Rejected for acting under duress?
Given the NSA's status, I doubt it was a case of the NSA asking nicely for their help in snooping and all the companies rolled out the red carpet for them - more a case of "we're going to connect these boxes up, and you're not allowed to peek inside or monitor them or we'll make you disappear in secret".
Right now we know these companies are fighting in court over it, despite ongoing gagging orders: is the EFF really attacking the right people here?
So ... like cookies, but Microsoft can see and control them, users can't necessarily delete or even view them, being on MS servers? I'll be rushing to implement that ...
For individual sites/domains you can already achieve this for free, with session state stored on your own servers. Presumably, this is all about sites sharing data across domains, outside the user's control - no thanks. I see the appeal there for advertisers, of course, but for users?
Google's ISP ambitions
Given Google's plans to build gigabit-per-user fibre services, how can they of all people now be struggling with congested WiFi? Presumably, a backhaul issue - did they cheap out and try to use wireless mesh, instead of running fibre or copper to each AP?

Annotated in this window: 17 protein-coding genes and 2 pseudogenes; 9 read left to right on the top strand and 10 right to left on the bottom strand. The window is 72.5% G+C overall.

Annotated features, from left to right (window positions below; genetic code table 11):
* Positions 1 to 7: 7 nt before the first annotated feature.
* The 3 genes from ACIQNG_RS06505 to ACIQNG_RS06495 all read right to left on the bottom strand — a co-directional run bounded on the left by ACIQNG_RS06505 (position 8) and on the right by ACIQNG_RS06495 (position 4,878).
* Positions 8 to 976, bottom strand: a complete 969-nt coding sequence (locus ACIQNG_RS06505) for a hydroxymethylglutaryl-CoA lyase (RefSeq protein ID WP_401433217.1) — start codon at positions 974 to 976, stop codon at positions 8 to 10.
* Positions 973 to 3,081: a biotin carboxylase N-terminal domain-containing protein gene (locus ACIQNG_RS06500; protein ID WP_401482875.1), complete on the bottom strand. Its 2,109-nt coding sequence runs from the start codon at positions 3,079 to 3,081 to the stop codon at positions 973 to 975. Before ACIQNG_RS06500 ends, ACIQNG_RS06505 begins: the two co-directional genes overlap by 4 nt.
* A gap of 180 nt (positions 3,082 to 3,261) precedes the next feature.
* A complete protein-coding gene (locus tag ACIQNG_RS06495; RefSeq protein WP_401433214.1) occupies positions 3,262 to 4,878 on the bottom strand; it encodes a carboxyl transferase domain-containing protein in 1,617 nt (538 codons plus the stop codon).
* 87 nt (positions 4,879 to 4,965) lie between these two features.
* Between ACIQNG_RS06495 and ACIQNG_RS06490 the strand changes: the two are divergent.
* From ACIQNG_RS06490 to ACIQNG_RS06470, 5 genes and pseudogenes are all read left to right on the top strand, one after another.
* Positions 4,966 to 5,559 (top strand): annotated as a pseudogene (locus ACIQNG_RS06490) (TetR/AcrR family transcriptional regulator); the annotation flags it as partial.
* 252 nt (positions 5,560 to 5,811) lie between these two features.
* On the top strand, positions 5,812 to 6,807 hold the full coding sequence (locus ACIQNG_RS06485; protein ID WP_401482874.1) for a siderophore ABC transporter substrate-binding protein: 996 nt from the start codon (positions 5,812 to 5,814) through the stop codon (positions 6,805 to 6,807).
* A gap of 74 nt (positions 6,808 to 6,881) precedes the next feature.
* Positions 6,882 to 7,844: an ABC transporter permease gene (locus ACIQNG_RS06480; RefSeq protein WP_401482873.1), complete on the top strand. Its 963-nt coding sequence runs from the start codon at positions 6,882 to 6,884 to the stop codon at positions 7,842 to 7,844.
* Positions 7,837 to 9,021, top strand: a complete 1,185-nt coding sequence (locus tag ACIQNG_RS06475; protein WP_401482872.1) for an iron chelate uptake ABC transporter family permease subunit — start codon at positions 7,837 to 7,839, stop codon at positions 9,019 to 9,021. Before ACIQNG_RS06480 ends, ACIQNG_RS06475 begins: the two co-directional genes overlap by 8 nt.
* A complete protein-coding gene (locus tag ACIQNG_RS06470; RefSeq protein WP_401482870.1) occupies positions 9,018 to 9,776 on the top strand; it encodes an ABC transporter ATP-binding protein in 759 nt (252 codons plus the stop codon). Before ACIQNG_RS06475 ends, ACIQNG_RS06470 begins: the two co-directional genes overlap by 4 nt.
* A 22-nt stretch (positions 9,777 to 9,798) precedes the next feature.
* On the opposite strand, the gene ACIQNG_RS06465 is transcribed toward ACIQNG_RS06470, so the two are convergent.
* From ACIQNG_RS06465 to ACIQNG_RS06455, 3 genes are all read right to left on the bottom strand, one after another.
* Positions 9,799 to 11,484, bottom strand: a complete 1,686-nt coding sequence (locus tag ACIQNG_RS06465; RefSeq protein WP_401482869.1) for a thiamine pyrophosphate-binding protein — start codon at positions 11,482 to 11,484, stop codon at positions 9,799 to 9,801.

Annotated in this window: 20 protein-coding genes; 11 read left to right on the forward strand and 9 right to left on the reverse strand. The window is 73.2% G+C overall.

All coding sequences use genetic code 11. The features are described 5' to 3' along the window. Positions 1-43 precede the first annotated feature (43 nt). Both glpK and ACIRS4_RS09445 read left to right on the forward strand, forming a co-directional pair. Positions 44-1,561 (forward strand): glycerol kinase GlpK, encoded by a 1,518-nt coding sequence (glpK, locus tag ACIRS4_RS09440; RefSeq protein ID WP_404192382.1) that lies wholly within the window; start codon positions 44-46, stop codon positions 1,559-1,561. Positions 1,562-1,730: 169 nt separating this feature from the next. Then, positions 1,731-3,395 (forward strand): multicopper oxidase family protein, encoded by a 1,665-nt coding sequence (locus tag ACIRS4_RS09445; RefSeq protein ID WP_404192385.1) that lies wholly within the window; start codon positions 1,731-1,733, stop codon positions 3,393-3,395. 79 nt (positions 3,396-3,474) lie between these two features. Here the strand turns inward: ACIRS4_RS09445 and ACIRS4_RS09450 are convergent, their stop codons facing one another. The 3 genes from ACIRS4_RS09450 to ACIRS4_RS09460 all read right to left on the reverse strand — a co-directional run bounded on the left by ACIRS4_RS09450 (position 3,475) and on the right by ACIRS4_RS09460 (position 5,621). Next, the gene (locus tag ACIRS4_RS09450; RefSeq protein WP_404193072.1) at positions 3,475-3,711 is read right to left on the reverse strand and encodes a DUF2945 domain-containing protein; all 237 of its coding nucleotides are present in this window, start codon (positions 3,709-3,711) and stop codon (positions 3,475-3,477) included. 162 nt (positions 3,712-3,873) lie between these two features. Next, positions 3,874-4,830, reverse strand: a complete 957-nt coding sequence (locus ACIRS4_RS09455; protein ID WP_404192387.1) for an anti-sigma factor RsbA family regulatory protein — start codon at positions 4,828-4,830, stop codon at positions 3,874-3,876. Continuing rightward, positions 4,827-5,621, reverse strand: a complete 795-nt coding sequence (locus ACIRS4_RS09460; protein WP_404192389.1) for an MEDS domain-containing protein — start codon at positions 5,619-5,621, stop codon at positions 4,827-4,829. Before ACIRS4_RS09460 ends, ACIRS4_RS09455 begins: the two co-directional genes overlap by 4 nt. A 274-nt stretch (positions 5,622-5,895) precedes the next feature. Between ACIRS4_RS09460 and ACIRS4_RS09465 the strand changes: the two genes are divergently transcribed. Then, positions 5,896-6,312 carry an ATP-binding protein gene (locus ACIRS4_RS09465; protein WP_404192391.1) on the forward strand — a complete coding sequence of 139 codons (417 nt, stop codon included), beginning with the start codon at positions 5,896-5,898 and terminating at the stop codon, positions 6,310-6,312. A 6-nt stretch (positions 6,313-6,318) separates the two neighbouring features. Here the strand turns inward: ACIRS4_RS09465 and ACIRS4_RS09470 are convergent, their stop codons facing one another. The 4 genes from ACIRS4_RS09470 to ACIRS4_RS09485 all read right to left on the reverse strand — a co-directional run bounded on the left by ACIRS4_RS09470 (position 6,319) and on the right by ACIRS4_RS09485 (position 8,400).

Re: $100,000 worth of equipment...
By some tragic coincidence, the arc just happened to pass through the box temporarily storing all the team's government-issue crappy mobile handsets, which due to budget constraints will only be replaced if they break...
(Having had a user "accidentally" slam his laptop shut with the plug sitting on the keyboard, prongs upwards, the week after his office-mate got a shiny new Apple thing, it takes a lot to surprise my inner cynic...)
"Definitely. If it's good enough for a home network NAS, it's good enough for multinational industries."
Seems to work pretty well for Google, Backblaze, Netflix... All the really big public screwups seem to revolve around 'enterprisey' storage going bad, not commodity clusters.
Having worked in one university and studied at another, the one using commodity hardware clustered gave far, far better results than the big-budget SAN managed, even at multiples of the price. (OK, not colossal installations: a few petabytes of storage, a few gigabits of traffic: enough to run most big businesses, though.) If an architecture is good enough to run Google's business but not yours, you're either doing something very special, or you're doing it wrongly - probably the latter.